From the resemblance of the mucous membranes to the skin, it is not surprising that hairs are sometimes developed on the conjunctiva of the eye, in the intestines, ovaries, etc.; they are frequently found in encysted tumors and in other inversions of epidermic structure. Hairs may be transplanted, and will contract organic adhesion in the new tissues; according to Eble, a hair which has reached its full development becomes contracted just above the bulb and falls off. In vigorous health the hairs are thick and firmly set in the skin; in debilitated persons they fall out spontaneously or with very slight force; in the latter case the bulb generally alone comes away, the sheath and germ remaining behind, and capable of reproducing the hairs under proper treatment or favorable circumstances; even when the entire follicles are removed, it is possible that new ones with their germs may be formed; new shafts are constantly in process of formation, as is shown by the short and pointed hairs on the scalp of old persons.

The nutrition of hairs is effected through vessels in close contact with their tissue, without entering into their structure; so that causes affecting the general health, and especially the condition of the skin, act powerfully upon the nutrition of the hair; the premature baldness and grayness of the Americans as a people is in great measure a, shaft of hair above the skin; b, cortical substance of the shaft, the medulla not being visible; c, newest portion of hair growing on the papilla (i): d, cuticle of hair; e. cavity of hair sac; f, epidermis (and root sheaths) of the hair sac corresponding to that of the integument (m); g, division between dermis and epidermis; h, dermis of hair sac corresponding to dermis of integument (l); k mouths of sebaceous glands; n, horny epidermis of integument.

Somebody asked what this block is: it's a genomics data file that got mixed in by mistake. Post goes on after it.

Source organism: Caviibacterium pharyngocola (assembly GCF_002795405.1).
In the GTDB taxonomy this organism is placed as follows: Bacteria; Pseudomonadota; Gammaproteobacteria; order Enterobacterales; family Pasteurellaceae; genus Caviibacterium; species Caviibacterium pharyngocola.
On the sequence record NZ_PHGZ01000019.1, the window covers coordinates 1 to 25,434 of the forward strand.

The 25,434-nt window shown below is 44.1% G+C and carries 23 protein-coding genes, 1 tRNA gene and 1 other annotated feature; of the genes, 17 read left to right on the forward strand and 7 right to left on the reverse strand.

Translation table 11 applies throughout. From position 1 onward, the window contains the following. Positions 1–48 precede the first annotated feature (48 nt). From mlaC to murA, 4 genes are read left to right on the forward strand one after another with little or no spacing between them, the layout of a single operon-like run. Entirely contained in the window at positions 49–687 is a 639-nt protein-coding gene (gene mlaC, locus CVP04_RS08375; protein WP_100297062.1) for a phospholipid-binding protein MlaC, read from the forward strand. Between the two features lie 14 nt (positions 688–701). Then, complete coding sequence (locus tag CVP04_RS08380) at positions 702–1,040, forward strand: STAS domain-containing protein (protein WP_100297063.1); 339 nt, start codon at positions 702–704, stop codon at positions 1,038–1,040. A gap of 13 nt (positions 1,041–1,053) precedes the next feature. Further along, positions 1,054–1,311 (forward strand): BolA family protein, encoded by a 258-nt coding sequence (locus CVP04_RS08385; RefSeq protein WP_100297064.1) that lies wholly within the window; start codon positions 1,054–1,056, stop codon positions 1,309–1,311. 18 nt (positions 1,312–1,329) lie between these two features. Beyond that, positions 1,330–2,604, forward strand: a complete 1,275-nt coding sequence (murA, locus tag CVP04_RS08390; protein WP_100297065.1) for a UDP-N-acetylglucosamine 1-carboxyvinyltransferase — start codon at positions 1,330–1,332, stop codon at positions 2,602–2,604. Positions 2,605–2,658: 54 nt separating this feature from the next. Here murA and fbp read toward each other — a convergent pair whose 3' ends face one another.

A Hair in its Hair Sac.

A Hair in its Hair Sac.